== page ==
The onboard power and reset button on the TRX40 AORUS XTREME comes with a slightly fancier design than the usual round-shaped buttons. I’m not really a fan of this design because it’s too close together but I believe that some of you out there might like this design more.
The Q-code debug LED placement seems okay, but I’d prefer to have it close to the onboard power and reset buttons.
One thing I personally really like about the TRX40 AORUS XTREME here is the right-angled connectors i.e 24-pin ATX power connector, fan headers, front panel IO and the USB 3.0 headers. This allows a much cleaner cable management as compared to most of the traditional design where these headers are facing 90° upwards.
There’s a total of five fan headers in the array of right-angled connectors and the 10-pin header for the front panel connectors. Since the fan headers for case fans and front panel connectors have been moved to the side, it’s way much easier to hide the cables at the back of the motherboard tray.
The right-angled 24-pin ATX power connector is probably one for my personal favorite, mainly because it makes cable management significantly easier and easier to remove as well.
The USB 3.0 headers are some of the onboard headers that make cable management a pain when it’s facing 90° upwards. That’s not the case for the TRX40 AORUS XTREME though, as both the USB 3.0 headers are right-angled.
There are also plenty of SATA3 ports on the TRX40 AORUS XTREME, so you don’t have to worry about not having enough SATA3 ports for your hard drives.
A 50mm cooling fan can be found on the main chipset heatsink to keep the chipset running cool, as we can expect it to get pretty warm after some heavy workload – I assume that it might have pretty similar behavior as the X570 chipset motherboards but that’s something for us to explore once we got our hands on the CPU.
The TRX40 AORUS XTREME comes with a total of four PCIe 4.0 slots, two running at X16 and the other two running at X8. All the PCIe slots here are backward compatible with the existing PCIe expansion cards and graphics cards, so you can still use your PCIe Gen3 graphics cards without any issue.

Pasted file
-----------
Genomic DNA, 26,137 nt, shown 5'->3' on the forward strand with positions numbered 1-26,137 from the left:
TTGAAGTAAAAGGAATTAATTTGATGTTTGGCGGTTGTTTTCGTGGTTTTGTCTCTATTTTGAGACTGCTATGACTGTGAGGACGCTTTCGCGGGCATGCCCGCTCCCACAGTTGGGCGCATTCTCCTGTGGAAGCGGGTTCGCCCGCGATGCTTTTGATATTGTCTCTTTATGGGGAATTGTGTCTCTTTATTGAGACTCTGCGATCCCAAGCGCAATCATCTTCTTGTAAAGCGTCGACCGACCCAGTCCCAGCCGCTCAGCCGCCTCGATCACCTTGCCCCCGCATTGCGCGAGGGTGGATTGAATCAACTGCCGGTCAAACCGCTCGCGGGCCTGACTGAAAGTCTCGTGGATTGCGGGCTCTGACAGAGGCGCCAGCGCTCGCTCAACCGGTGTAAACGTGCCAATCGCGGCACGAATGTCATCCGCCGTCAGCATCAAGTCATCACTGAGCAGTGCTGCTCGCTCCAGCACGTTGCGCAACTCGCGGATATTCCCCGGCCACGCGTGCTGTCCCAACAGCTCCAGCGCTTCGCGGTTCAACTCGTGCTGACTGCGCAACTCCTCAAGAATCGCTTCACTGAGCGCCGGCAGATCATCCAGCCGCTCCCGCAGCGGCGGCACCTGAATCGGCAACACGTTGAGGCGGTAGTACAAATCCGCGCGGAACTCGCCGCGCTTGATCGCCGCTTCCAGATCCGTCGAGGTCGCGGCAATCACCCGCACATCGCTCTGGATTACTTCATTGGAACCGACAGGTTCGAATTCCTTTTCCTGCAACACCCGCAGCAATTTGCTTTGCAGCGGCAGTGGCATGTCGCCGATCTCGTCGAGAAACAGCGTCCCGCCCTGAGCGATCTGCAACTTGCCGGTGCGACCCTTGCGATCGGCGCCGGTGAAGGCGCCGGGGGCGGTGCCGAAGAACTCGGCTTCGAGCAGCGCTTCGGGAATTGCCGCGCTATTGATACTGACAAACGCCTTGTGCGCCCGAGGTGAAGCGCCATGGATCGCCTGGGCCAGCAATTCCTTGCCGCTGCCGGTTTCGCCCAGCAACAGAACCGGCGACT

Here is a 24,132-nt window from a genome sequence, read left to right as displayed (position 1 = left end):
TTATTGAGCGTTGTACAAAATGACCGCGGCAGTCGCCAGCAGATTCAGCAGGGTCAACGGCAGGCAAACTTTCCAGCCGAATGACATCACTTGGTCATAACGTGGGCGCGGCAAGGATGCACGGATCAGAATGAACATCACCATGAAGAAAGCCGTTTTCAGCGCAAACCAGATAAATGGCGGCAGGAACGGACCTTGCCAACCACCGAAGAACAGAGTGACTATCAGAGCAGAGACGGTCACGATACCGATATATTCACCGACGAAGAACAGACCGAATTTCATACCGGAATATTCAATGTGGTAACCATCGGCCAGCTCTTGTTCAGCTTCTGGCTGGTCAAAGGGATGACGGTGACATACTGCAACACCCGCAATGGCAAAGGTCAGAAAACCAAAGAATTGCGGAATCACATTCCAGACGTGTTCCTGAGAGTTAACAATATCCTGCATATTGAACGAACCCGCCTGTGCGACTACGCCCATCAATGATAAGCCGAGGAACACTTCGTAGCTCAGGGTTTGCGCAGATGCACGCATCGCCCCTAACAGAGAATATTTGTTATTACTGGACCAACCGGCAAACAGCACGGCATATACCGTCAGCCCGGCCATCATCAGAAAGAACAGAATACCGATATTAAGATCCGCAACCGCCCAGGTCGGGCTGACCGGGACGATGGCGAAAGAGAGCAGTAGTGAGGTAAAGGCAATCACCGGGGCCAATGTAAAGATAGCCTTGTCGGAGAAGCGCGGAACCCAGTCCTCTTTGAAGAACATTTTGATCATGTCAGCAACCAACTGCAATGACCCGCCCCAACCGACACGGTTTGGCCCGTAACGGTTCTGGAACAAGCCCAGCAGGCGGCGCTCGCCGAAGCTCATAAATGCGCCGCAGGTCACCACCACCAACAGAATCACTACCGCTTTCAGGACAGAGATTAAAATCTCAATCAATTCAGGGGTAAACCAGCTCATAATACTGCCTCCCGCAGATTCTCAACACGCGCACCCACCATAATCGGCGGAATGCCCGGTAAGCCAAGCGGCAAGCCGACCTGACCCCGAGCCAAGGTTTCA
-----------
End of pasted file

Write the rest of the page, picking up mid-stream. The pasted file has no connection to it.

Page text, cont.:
There are also M.2 slots hidden underneath the heatsink for M.2 SSDs that is compatible with PCIe Gen3 and Gen4 SSDs but looking at the heatsink design itself, the installation is going to be rather troublesome as the installation will require the removal of the entire heatsink even if you just wanted to install one M.2 SSD.
At the bottom left corner of the board, you’ll find quite a number of headers for RGB (4pin) and ARGB (3pin), front panel audio, Thunderbolt devices, as well as the dip switches to toggle between BIOS1 and BIOS2.
Moving on to the onboard audio, the TRX40 AORUS XTREME is rocking a Realtek ALC4050H codec + Realtek ALC1220-VB codec for the rear IO, and Realtek ALC4050H codec + ESS SABRE9218 DAC for the front IO.
As for the rear IO, you’ll get some pretty interesting options such as the clear CMOS and Q-Flash plus button, plenty of USB ports for your USB devices, powerful network connectivity options such as dual 10GbE LAN ports and Wi-Fi 6 (802.11ax).
While most of us can make use of the features available here, the network connectivity options are the only features that will require you to connect it to very fast network devices that can match its actual performance.
That’s pretty much it for our initial unboxing of the TRX40 AORUX XTREME, for now. There’s plenty of awesome features and accessories available on this motherboard but we can only try that out after we got our hands on a compatible CPU (Threadripper 3960X or 3970X) for this board.